It is not a day too soon that India issued travel advisory against visits to Yemen and has quickly followed it up with plans to evacuate Indians who are helplessly stranded in the chaotic country. Right now, Saudi Arabian warplanes are pounding targets in Yemen, and thousands of Saudi troops are deployed along the long border it shares with that troubled country. It is nothing short of an intervention. The countries in the region, notably those belonging to the Gulf Co-operation Council, are alarmed enough to rush into joining a coalition of sorts that is emerging in this intervention. The United Arab Emirates, Qatar, Kuwait, Sudan, Morocco, have all announced intention of playing a part. Pakistan is also weighing its options. The Americans are providing intelligence and other support to this effort. What does all this mean?
Yemen’s long, slow descent into chaos has been one of the more worrying developments of the last decade. It has been as widely commented upon as it has been catalogued. It began as part of the larger phenomenon of Arab Spring which saw the overthrow of Ali Abdullah Saleh. The government that followed had all the infirmities that engendered the current situation where there is once again no government and a consolidation, amidst the ferment, along sectarian lines. It is in this fluid situation that al- Qaeda and ISIS are also wrecking merry havoc. Will the Sunni-Shia divide encourage Iran? Where will this end? At the moment there are no clear answers. War by proxy in Syria has not had pretty results.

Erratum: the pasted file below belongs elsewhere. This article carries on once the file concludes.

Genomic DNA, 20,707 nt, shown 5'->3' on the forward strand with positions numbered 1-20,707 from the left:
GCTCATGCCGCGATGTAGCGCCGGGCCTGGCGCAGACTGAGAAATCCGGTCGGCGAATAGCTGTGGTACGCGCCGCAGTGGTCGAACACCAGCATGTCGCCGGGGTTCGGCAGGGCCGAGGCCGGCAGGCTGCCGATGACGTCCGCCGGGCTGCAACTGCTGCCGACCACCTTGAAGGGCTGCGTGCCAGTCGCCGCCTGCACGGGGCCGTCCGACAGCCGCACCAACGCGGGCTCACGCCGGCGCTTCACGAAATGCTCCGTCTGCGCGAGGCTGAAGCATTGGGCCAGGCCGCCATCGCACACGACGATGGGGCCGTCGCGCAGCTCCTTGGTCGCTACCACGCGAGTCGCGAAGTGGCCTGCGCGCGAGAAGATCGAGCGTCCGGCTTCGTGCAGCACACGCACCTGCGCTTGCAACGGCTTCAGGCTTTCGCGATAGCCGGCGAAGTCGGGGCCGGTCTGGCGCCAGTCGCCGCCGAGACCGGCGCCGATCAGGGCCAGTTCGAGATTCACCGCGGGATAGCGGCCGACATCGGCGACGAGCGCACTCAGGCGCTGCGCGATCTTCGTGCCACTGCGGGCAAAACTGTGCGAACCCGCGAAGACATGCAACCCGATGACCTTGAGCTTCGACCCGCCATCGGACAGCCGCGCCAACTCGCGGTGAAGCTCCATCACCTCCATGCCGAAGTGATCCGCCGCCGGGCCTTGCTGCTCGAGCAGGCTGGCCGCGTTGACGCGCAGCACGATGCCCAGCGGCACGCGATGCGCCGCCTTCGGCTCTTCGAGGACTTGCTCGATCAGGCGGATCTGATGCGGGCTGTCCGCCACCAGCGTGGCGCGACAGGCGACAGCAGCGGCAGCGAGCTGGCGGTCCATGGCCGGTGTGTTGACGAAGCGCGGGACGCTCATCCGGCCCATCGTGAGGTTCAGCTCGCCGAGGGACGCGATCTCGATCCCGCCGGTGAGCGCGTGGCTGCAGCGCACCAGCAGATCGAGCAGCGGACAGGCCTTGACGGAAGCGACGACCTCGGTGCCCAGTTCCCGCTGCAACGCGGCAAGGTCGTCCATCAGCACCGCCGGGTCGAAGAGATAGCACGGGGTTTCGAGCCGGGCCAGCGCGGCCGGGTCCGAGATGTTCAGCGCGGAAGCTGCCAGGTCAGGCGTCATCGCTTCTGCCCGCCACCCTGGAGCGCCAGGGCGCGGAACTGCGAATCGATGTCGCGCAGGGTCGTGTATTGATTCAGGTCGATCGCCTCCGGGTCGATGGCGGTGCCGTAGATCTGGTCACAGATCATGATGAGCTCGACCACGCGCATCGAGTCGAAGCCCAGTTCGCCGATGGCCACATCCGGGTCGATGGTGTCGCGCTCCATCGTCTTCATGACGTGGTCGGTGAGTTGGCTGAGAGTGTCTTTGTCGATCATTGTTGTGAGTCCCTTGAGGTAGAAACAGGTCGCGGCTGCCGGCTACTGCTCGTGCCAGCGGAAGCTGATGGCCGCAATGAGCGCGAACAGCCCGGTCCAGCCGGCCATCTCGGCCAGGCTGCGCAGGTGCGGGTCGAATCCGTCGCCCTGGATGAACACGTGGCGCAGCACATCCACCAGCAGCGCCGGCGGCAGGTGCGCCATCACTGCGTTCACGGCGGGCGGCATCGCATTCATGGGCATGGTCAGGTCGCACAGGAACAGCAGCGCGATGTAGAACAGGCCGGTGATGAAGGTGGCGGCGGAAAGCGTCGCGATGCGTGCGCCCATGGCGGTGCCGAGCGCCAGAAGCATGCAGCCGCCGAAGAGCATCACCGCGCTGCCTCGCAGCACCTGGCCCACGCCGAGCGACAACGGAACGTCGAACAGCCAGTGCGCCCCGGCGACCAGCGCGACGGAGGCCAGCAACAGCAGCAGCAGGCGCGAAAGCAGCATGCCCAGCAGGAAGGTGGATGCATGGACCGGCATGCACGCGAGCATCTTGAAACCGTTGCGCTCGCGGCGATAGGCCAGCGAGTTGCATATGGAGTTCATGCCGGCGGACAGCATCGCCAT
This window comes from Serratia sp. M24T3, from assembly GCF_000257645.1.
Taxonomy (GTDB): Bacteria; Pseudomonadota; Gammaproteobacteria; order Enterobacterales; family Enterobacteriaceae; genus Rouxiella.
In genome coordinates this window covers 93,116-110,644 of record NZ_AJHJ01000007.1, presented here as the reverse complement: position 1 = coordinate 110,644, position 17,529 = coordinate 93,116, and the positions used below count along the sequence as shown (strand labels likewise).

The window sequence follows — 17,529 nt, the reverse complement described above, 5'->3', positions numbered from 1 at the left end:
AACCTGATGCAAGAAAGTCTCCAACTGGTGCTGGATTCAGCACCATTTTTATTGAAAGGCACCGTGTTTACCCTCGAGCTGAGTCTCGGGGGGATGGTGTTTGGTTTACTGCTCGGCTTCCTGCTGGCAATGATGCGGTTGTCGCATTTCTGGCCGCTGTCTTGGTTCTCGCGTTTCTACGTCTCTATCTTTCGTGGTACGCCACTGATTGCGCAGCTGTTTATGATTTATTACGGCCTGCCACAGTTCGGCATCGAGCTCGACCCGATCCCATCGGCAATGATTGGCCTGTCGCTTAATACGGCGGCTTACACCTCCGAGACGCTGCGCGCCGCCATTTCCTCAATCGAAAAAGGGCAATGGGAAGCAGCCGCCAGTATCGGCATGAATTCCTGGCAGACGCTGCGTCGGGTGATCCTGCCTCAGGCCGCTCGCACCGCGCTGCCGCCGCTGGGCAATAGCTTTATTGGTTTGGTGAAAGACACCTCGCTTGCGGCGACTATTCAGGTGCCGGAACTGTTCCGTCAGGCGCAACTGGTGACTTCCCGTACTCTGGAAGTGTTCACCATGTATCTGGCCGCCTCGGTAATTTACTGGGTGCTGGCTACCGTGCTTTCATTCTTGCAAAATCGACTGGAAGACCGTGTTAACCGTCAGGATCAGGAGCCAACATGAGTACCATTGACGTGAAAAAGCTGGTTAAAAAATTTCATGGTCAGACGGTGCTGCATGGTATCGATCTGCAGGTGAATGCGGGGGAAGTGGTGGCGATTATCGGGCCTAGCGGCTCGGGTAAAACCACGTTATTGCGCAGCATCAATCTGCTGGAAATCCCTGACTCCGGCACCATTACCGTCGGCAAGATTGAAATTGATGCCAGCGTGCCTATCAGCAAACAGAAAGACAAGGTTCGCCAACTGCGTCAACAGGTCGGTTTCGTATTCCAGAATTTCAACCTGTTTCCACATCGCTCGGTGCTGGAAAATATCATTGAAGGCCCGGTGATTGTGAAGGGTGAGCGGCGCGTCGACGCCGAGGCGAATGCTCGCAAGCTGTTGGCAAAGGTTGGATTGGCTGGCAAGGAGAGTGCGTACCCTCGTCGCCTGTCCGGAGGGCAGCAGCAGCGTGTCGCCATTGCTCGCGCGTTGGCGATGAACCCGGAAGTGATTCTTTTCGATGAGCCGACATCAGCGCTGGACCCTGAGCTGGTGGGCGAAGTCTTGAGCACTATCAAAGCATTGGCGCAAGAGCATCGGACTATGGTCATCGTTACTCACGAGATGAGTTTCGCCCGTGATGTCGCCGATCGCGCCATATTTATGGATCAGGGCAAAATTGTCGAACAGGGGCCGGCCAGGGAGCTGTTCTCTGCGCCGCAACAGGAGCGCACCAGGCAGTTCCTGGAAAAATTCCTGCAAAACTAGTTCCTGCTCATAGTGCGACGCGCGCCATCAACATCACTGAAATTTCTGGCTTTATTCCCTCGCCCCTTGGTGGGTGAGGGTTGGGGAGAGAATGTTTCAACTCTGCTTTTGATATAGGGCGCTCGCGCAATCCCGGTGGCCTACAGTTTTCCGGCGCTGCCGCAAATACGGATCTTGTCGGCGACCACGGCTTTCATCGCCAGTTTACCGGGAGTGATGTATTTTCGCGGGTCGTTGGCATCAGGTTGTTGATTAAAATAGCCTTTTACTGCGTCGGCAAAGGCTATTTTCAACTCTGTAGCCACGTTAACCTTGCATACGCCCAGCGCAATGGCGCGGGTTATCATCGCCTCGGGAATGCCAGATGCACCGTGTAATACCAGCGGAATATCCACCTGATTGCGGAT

The intervention in Iraq has proved to be even less so. Will the Saudi-led effort be able to force a semblance of peace and stability? Nobody is placing bets on this just yet. New Delhi’s priority is clear: it must quickly, efficiently and comprehensively evacuate our citizens who are trapped in this spreading quagmire. We have done so before, from Lebanon, from Iraq and from Libya. We are becoming adept at this. It is surely a sign of the times.